Crimean Tatar leaders, NGOs meet in Turkey, pledge to seek justice for repression

The presidium of the Platform of Crimean Tatars. Photo by Gungor Yavuzaslan&Nedim Ergun Kirimli 

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Article by: Alya Shandra

On 4-5 April 2015, 43 Crimean Tatar organizations dubbed the “Platform of Crimean Tatar organizations” met in Ankara, Turkey and adopted a resolution, as reported by QHA. This meeting happened only a few days after ATR, the only Crimean Tatar channel in the world, was silenced by the Russian occupation regime, following a year of repressions against the community that is the most outspoken against Russia’s occupation of Crimea.

The meeting was held with the participation of Crimean Tatar veteran leader Mustafa Dzhemilev and Refat Chubarov, head of the Tatar representative organ, the Mejlis. Both leaders have been banned from entering their native homeland for five years by the occupation authorities. The resolution adopted after the meeting claims that the year of Russian occupation had “annihilated” the national and democratic rights of Crimean Tatars and, as they claim, the main human freedoms – freedom of thought, expression, press, establishment, job, movement, and the right to conscientious objection:

  • Crimean Tatar leaders have been deported from their motherland;
  • Mr. Ahtem Çiygöz, the Vice President of the Mejlis of the Crimean Tatar People, has been arrested and is still in prison;
  • The only Crimean Tatar TV channel ATR and other media institutions run and owned by Crimean Tatars had been shut down;
  • Russian citizenship has become de-facto obligatory, as people who do not hold Russian passports are deported and fired;
  • Crimean Tatar young people are forced to do military service in the Russian army.
For a more detailed overview of Russia’s repressions against Crimean Tatars, please see this timeline of repressions against Crimean Tatars 
 The Platform held that perpetrators of these crimes should be tried in international courts, for which a commission in the International Court of Justice should be established, and that sanctions against Russia should increasingly continue until the occupation of Crimea comes to an end. To hasten the end of the occupation, those assembled agreed on 17 May to organize a huge rally in Turkey commemorating Stalin’s deportation of the Crimean Tatar people, as well as conferences and exhibitions to raise awareness about this tragic event.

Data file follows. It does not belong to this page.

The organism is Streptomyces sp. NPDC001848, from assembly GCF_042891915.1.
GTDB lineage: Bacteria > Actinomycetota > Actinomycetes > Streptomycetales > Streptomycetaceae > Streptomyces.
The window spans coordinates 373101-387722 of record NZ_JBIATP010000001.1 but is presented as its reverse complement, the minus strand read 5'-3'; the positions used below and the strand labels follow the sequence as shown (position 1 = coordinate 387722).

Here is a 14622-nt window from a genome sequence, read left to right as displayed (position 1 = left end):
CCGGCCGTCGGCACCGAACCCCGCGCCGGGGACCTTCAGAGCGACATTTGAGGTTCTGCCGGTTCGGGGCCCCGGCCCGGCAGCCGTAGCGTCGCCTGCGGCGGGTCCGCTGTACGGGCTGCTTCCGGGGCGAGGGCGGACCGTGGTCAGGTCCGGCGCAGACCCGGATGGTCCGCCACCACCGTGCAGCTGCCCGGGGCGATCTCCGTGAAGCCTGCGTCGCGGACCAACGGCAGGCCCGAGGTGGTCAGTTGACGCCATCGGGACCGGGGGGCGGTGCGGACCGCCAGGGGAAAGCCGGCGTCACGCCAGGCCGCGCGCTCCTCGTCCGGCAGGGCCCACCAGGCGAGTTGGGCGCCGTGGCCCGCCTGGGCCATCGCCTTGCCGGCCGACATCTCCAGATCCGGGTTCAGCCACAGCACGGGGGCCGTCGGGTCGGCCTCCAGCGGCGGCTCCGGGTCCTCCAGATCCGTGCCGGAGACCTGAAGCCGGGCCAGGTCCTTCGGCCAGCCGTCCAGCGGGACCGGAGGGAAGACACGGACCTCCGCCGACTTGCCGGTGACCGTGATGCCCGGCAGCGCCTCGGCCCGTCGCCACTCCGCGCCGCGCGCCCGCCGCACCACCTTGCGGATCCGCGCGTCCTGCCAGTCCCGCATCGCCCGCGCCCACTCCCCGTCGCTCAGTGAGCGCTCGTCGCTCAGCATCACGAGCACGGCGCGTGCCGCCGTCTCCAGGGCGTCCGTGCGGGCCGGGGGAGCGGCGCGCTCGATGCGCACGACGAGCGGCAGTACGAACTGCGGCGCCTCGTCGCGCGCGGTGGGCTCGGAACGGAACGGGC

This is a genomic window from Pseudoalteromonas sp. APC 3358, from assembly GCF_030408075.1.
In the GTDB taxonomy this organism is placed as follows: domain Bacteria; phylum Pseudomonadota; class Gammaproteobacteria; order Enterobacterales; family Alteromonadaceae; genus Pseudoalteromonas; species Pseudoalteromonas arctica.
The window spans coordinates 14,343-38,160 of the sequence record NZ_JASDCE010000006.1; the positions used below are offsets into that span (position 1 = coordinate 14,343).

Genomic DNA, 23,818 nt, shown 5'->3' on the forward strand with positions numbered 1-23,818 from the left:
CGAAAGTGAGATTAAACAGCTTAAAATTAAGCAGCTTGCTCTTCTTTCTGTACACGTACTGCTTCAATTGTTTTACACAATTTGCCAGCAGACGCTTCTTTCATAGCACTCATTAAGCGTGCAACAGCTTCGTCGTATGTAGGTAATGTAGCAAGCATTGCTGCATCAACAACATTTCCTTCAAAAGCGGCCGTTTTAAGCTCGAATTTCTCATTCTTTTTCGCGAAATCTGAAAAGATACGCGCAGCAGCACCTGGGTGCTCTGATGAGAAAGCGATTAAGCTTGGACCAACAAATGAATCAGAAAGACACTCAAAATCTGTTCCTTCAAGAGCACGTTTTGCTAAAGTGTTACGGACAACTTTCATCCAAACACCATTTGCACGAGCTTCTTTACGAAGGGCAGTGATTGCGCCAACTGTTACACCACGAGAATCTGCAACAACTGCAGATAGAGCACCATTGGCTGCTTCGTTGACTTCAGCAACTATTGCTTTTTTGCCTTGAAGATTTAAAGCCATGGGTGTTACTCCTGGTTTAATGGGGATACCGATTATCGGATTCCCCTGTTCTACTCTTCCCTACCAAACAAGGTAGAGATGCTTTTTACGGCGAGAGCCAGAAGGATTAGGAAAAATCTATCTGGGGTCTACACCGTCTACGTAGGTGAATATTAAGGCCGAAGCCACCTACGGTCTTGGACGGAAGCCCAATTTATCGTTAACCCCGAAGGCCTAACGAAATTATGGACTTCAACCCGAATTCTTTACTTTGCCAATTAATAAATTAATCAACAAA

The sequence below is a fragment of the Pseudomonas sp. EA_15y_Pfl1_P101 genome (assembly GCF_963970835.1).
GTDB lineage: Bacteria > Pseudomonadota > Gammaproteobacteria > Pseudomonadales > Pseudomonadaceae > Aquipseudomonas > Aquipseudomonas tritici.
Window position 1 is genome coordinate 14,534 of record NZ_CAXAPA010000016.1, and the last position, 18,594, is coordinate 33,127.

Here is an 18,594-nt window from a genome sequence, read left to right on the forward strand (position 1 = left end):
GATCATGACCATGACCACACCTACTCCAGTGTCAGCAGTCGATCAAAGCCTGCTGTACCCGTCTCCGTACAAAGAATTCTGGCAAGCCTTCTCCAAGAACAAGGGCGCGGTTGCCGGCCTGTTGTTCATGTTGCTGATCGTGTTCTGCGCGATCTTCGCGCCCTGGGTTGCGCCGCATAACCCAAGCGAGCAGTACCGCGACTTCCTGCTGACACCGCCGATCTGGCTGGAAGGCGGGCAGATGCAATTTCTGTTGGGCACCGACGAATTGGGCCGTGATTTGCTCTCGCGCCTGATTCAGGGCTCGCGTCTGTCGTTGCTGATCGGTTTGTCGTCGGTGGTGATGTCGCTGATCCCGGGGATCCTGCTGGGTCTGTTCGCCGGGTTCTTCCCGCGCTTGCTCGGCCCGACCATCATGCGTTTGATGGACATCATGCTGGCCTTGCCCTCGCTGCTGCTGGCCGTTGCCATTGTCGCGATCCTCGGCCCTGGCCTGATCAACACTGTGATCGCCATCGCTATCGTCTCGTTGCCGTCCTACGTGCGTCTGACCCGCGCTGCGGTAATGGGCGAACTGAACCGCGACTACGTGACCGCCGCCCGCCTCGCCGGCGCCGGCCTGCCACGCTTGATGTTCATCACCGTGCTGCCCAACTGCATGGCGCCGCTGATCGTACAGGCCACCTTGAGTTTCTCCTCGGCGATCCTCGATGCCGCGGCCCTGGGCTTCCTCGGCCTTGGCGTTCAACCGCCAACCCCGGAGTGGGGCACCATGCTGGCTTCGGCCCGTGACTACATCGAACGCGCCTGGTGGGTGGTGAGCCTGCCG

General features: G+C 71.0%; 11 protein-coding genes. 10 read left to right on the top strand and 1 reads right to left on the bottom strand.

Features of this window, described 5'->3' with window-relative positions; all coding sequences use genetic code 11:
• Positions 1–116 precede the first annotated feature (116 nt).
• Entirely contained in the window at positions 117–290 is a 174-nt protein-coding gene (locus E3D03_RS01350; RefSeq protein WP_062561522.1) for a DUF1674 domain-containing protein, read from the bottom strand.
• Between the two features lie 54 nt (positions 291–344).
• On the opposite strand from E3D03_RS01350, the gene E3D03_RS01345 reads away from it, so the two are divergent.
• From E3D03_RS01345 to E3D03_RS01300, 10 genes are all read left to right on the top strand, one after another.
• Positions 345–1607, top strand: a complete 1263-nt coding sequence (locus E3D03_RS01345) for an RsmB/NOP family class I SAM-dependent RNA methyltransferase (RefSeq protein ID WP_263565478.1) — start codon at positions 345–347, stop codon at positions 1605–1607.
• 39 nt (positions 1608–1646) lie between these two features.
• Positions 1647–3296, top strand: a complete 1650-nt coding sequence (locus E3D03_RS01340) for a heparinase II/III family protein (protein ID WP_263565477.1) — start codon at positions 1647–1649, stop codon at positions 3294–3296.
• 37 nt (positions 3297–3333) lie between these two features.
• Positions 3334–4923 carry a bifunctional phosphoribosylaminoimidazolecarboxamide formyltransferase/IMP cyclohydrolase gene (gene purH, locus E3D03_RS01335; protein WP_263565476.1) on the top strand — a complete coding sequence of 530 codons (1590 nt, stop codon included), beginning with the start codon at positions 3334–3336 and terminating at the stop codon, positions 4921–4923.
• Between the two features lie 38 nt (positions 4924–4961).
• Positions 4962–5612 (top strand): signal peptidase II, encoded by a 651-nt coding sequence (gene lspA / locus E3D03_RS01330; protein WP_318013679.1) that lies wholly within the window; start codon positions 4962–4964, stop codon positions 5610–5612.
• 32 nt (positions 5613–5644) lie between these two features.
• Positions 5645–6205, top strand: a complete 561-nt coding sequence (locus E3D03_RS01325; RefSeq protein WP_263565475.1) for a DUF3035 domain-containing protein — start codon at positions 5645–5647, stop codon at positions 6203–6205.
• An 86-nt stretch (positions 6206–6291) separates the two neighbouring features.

180 000 Tatars were deported from their homeland by the Soviet dictator on 18 May 1944 to Central Asia; only after the demise of the Soviet Union did they start to return. Most likely, the Crimean Tatars will have no chances of holding such a rally in Crimea, as a top figure in Crimea’s occupational government suggested that instead of the deportation anniversary the Tatars celebrate a “day of joy” at Russian president Putin’s decree to rehabilitate the victims of deportation. Lately, Russia has experienced a troubling revival of the cult of Stalin, with 52% of Russians viewing the bloody dictator that killed from 34 to 49 million people in a “positive light,” testimonies to the horrors of that time being covered up with the closure of the only Gulag museum being shut down, monuments to Stalin being erected and plans to open a Stalin museum being made. 

Other plans of the Crimean Tatars include establishing a press organ in Turkey that will “proclaim the Crimean Tatar national struggle to the World” and holding the Second World Congress of Crimean Tatars in Turkey, the country with the largest Crimean Tatar diaspora, on 31 July – 02 August 2015; preparations for it are already underway.

The World Congress of Crimean Tatars is an international NGO uniting and coordinating the efforts of Crimean Tatar NGOs worldwide. Its first assembly was held in Crimea in 2009.

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Photos from the meeting by Gungor Yavuzaslan and Nedim Ergun Kirimli

 

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